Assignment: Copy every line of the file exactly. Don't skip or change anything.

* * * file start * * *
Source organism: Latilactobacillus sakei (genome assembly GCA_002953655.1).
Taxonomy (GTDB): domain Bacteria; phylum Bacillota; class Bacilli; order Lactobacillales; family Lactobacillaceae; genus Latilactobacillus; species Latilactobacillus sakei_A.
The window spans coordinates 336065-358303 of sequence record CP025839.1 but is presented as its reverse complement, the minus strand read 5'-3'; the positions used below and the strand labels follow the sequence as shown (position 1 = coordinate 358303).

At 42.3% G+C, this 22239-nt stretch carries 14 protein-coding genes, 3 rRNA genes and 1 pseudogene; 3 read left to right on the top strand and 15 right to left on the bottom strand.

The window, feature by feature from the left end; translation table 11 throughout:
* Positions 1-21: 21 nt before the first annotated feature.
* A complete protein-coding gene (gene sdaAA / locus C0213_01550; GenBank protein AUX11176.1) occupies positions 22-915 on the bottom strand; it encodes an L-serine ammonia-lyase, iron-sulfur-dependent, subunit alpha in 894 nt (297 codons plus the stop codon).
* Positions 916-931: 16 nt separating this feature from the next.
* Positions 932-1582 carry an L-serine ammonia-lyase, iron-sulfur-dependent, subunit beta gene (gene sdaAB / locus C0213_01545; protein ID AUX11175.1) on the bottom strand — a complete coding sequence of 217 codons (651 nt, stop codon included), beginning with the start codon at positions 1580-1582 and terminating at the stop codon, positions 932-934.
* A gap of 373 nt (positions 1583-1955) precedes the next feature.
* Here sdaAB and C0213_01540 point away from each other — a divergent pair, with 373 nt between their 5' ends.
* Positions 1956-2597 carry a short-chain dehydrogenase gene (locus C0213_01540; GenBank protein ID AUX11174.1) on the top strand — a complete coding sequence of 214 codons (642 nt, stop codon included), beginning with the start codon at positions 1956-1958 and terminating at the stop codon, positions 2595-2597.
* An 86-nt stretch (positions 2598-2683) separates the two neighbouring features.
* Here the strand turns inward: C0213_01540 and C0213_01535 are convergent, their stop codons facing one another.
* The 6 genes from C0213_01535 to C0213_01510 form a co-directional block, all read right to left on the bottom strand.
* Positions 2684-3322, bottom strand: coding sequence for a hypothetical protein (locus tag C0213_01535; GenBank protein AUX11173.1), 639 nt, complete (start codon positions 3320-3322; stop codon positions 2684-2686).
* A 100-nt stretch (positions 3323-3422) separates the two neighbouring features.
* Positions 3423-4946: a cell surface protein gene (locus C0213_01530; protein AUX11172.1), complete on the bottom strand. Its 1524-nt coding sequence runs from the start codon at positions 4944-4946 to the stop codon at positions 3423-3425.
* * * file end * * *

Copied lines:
Source organism: Latilactobacillus sakei (genome assembly GCA_002953655.1).
Taxonomy (GTDB): domain Bacteria; phylum Bacillota; class Bacilli; order Lactobacillales; family Lactobacillaceae; genus Latilactobacillus; species Latilactobacillus sakei_A.
The window spans coordinates 336065-358303 of sequence record CP025839.1 but is presented as its reverse complement, the minus strand read 5'-3'; the positions used below and the strand labels follow the sequence as shown (position 1 = coordinate 358303).

At 42.3% G+C, this 22239-nt stretch carries 14 protein-coding genes, 3 rRNA genes and 1 pseudogene; 3 read left to right on the top strand and 15 right to left on the bottom strand.

The window, feature by feature from the left end; translation table 11 throughout:
* Positions 1-21: 21 nt before the first annotated feature.
* A complete protein-coding gene (gene sdaAA / locus C0213_01550; GenBank protein AUX11176.1) occupies positions 22-915 on the bottom strand; it encodes an L-serine ammonia-lyase, iron-sulfur-dependent, subunit alpha in 894 nt (297 codons plus the stop codon).
* Positions 916-931: 16 nt separating this feature from the next.
* Positions 932-1582 carry an L-serine ammonia-lyase, iron-sulfur-dependent, subunit beta gene (gene sdaAB / locus C0213_01545; protein ID AUX11175.1) on the bottom strand — a complete coding sequence of 217 codons (651 nt, stop codon included), beginning with the start codon at positions 1580-1582 and terminating at the stop codon, positions 932-934.
* A gap of 373 nt (positions 1583-1955) precedes the next feature.
* Here sdaAB and C0213_01540 point away from each other — a divergent pair, with 373 nt between their 5' ends.
* Positions 1956-2597 carry a short-chain dehydrogenase gene (locus C0213_01540; GenBank protein ID AUX11174.1) on the top strand — a complete coding sequence of 214 codons (642 nt, stop codon included), beginning with the start codon at positions 1956-1958 and terminating at the stop codon, positions 2595-2597.
* An 86-nt stretch (positions 2598-2683) separates the two neighbouring features.
* Here the strand turns inward: C0213_01540 and C0213_01535 are convergent, their stop codons facing one another.
* The 6 genes from C0213_01535 to C0213_01510 form a co-directional block, all read right to left on the bottom strand.
* Positions 2684-3322, bottom strand: coding sequence for a hypothetical protein (locus tag C0213_01535; GenBank protein AUX11173.1), 639 nt, complete (start codon positions 3320-3322; stop codon positions 2684-2686).
* A 100-nt stretch (positions 3323-3422) separates the two neighbouring features.
* Positions 3423-4946: a cell surface protein gene (locus C0213_01530; protein AUX11172.1), complete on the bottom strand. Its 1524-nt coding sequence runs from the start codon at positions 4944-4946 to the stop codon at positions 3423-3425.